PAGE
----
Images of the 85-GHz frequency from the Special Sensor Microwave Imager (SSM/I) aboard the Defense Meteorological Satellite Program (DMSP) spacecraft are routinely viewed by forecasters for tropical cyclone analyses. These images are valued because of their ability to observe tropical cyclone structure and to locate center positions. Images of lower-frequency SSM/I channels, such as 37 GHz, have poor quality due to the coarse spatial resolution, and therefore 85 GHz has become the de facto analysis standard. However, the Tropical Rainfall Measuring Mission (TRMM) Microwave Imager (TMI), launched in 1997, has much better spatial resolution for all channels than the SSM/I. Although originally designed to investigate precipitation for climate research, real-time images are now sent into tropical cyclone forecast offices, and posted to Web pages of the Naval Research Laboratory and the Fleet Numerical Meteorology and Oceanography Center, both in Monterey, California. TMI images of 37 GHz have a number of properties that make them useful complements to images of 85 GHz. They have the capacity to detect low-level circulation centers, which are sometimes unseen at 85 GHz. Also, because the 37-GHz channel generally senses atmospheric layers much nearer to the surface than 85 GHz, parallax error is less, allowing more accurate fixes. This paper presents several case studies comparing the two TMI frequencies and offers some forecasting guidelines for when to use each.

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V. Chandrasekar, Y. Golestani, J. Turk, and V. N. Bringi

Abstract

Two-dimensional PMS precipitation probes mounted with horizontal optical axis have been previously used to study the shapes of hydrometeors such as raindrops and graupel. Fourier and moment descriptors have been applied to such images for the purposes of parameter estimation (axis ratio, canting angle) of raindrops, and for classifying raindrops in a raindrop/graupel mixture. Simulations have been used to evaluate these techniques. Our results show that axis ratios of raindrops can be accurately estimated using both Fourier and moment methods. We also show that the canting angle of the raindrop image can be accurately estimated using the moment method. Two image classification techniques were applied to data from below the melting level in a convective storm for classifying raindrops and graupel. The potential usefulness of such techniques is demonstrated in this paper.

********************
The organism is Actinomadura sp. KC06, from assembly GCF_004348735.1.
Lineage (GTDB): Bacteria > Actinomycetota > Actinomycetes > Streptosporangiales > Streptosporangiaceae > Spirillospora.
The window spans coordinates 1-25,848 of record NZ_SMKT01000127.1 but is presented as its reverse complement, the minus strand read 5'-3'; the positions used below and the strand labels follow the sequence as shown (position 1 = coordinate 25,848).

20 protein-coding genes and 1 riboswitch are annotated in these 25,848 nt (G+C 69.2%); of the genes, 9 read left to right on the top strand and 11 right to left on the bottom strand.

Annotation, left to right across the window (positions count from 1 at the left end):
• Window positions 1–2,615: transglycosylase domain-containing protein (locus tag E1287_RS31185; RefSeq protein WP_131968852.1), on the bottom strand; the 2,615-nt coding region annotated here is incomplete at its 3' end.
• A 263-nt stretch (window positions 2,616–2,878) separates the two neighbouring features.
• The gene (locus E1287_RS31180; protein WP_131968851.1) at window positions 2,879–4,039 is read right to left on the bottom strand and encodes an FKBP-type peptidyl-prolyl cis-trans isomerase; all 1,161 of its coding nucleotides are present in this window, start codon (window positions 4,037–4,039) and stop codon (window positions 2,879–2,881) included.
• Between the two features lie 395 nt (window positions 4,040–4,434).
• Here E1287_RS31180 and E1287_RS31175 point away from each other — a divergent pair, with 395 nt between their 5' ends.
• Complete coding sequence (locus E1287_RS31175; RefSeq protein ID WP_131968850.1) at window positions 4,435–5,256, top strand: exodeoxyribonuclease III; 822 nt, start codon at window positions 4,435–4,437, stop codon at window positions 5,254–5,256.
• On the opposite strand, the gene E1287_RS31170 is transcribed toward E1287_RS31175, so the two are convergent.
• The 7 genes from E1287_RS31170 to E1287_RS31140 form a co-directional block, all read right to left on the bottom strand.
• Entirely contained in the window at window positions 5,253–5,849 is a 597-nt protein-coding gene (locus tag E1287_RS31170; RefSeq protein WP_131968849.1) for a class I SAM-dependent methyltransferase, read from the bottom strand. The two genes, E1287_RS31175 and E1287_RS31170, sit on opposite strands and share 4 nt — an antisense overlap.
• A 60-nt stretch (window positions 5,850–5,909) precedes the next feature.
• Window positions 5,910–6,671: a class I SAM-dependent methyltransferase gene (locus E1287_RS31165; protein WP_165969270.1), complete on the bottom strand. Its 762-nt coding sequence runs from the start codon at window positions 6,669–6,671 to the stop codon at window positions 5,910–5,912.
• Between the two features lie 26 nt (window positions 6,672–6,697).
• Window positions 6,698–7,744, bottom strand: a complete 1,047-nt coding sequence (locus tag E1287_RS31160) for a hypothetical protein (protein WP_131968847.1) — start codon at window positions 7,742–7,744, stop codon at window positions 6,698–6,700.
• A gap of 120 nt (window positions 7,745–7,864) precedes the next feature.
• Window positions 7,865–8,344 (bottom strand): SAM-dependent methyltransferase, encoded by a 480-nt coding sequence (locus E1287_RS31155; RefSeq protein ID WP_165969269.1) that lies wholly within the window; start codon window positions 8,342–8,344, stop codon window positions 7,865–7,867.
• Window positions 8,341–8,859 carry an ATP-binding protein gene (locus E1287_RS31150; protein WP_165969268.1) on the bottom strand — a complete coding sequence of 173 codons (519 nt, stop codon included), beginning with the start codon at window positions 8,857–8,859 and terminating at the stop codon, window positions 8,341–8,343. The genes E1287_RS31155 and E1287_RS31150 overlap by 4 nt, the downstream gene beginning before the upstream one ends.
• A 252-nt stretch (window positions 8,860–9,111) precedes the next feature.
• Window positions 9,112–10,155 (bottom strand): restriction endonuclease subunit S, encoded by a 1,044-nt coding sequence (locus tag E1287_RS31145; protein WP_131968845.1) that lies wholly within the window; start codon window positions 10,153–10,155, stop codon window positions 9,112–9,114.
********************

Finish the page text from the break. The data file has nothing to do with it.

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Francisco J. Tapiador, Ziad S. Haddad, and Joe Turk

Abstract

The raindrop size distribution (RDSD) is defined as the relative frequency of raindrops per given diameter in a volume. This paper describes a mathematically consistent modeling of the RDSD drawing on probability theory. It is shown that this approach is simpler than the use of empirical fits and that it provides a more consistent procedure to estimate the rainfall rate (R) from reflectivity (Z) measurements without resorting to statistical regressions between both parameters. If the gamma distribution form is selected, the modeling expresses the integral parameters Z and R in terms of only the total number of drops per volume (N T), the sample mean [m = E(D)], and the sample variance [σ 2 = E(mD)2] of the drop diameters (D) or, alternatively, in terms of N T, E(D), and E[log(D)]. Statistical analyses indicate that (N T, m) are independent, as are (N T, σ 2). The ZR relationship that arises from this model is a linear R = T × Z expression (or Z = T −1 R), with T a factor depending on m and σ 2 only and thus independent of N T. The ZR so described is instantaneous, in contrast with the operational calculation of the RDSD in radar meteorology, where the ZR arises from a regression line over a usually large number of measurements. The probabilistic approach eliminates the need of intercept parameters N 0 or , which are often used in statistical approaches but lack physical meaning. The modeling presented here preserves a well-defined and consistent set of units across all the equations, also taking into account the effects of RDSD truncation. It is also shown that the rain microphysical processes such as coalescence, breakup, or evaporation can then be easily described in terms of two parameters—the sample mean and the sample variance—and that each of those processes have a straightforward translation in changes of the instantaneous ZR relationship.